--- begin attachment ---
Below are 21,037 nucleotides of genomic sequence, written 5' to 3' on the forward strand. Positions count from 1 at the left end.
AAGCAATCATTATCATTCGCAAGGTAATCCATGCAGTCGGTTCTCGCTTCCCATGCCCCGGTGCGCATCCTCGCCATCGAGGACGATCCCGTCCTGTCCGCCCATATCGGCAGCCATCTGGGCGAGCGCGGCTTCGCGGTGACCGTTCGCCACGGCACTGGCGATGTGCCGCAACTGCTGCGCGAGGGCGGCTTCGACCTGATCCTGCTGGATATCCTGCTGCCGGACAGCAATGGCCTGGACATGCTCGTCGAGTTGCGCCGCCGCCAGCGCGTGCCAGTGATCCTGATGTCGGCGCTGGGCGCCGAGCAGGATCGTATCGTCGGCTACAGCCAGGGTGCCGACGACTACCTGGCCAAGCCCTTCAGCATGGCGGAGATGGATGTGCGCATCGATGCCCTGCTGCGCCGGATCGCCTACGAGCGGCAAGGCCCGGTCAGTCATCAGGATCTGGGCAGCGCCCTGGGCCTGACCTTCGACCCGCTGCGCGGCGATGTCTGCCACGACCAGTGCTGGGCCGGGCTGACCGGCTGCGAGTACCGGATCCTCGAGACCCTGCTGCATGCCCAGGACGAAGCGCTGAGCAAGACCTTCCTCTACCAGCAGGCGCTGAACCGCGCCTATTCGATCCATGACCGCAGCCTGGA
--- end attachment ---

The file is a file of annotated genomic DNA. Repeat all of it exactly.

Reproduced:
Below are 21,037 nucleotides of genomic sequence, written 5' to 3' on the forward strand. Positions count from 1 at the left end.
AAGCAATCATTATCATTCGCAAGGTAATCCATGCAGTCGGTTCTCGCTTCCCATGCCCCGGTGCGCATCCTCGCCATCGAGGACGATCCCGTCCTGTCCGCCCATATCGGCAGCCATCTGGGCGAGCGCGGCTTCGCGGTGACCGTTCGCCACGGCACTGGCGATGTGCCGCAACTGCTGCGCGAGGGCGGCTTCGACCTGATCCTGCTGGATATCCTGCTGCCGGACAGCAATGGCCTGGACATGCTCGTCGAGTTGCGCCGCCGCCAGCGCGTGCCAGTGATCCTGATGTCGGCGCTGGGCGCCGAGCAGGATCGTATCGTCGGCTACAGCCAGGGTGCCGACGACTACCTGGCCAAGCCCTTCAGCATGGCGGAGATGGATGTGCGCATCGATGCCCTGCTGCGCCGGATCGCCTACGAGCGGCAAGGCCCGGTCAGTCATCAGGATCTGGGCAGCGCCCTGGGCCTGACCTTCGACCCGCTGCGCGGCGATGTCTGCCACGACCAGTGCTGGGCCGGGCTGACCGGCTGCGAGTACCGGATCCTCGAGACCCTGCTGCATGCCCAGGACGAAGCGCTGAGCAAGACCTTCCTCTACCAGCAGGCGCTGAACCGCGCCTATTCGATCCATGACCGCAGCCTGGA